Ericsson CTO Ulf Ewaldsson: A New View of Networks

In this extensive interview, Ericsson's new CTO gives his views on SPIT, customer experience metrics and those complex mobile signaling issues

Craig Matsumoto, Editor-in-Chief, Light Reading

June 8, 2012

9 Min Read
Ericsson CTO Ulf Ewaldsson: A New View of Networks

Ulf Ewaldsson took over as Ericsson AB (Nasdaq: ERIC)'s CTO in February. A 22-year Ericsson veteran, he certainly comes with the experience for the job -- but unlike predecessor Håkan Eriksson, he'll be doing the work from Stockholm, not from Ericsson's Silicon Valley office. (See Ericsson Appoints New CTO and Analyst Acclaims New Ericsson CTO.)

So, when Ericsson brought several senior executives to San Francisco this week, to present results from the company's Traffic and Market Report, the highlight for many of the local press was the chance to meet Ewaldsson. He spent much of the day in different corners of the Terra Gallery -- an event space two blocks from the headquarters of UBM Technology, Light Reading's parent company -- conversing with one reporter after another.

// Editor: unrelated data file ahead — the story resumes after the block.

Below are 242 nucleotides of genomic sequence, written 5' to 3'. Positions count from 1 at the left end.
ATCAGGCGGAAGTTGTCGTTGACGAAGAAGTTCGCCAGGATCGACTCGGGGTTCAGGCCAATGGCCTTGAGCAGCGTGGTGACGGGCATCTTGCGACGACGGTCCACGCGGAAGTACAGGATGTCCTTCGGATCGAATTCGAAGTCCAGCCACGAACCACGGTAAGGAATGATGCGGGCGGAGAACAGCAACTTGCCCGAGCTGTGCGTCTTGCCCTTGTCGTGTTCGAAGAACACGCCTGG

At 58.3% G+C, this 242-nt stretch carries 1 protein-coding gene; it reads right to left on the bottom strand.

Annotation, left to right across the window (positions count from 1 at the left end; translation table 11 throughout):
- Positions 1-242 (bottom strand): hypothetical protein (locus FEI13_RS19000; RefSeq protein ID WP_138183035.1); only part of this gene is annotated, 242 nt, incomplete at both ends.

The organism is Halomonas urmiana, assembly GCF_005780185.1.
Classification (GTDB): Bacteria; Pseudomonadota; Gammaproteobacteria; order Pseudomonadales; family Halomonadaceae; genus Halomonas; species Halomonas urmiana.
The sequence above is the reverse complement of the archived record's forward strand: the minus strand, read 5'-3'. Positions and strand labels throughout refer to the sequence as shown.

We grilled him about Service Provider Information Technology (SPIT) -- topical, considering Ericsson had acquired Telcordia and had done away with the "Telcordia" name 24 hours earlier -- and about an interesting plan to build compute-drive cards that work across Ericsson's multiple, unrelated hardware platforms. (See Say Goodbye to Telcordia.)

Later, we were joined by Eric Ekudden, head of technology strategies, who had presented some interesting results about the signaling that goes on between mobile devices and the network. That's been an issue ever since it was discovered to be messing up smartphone sessions. (See Android Zaps Signaling Noise and NSN: Android & RIM Are Signaling Bad Boys .)


Page 2:The SPIT Era

Page 3:Mobile's Mixed Signals

Page 4:Redback's Smarts

— Craig Matsumoto, Managing Editor, Light Reading

Light Reading: Operators have so much change going on. Is their role even the same as it was?

Ewaldsson: We say that the operators are becoming more different. If you go back in time, the operators were more homogeneous. They more or less offered the same voice services.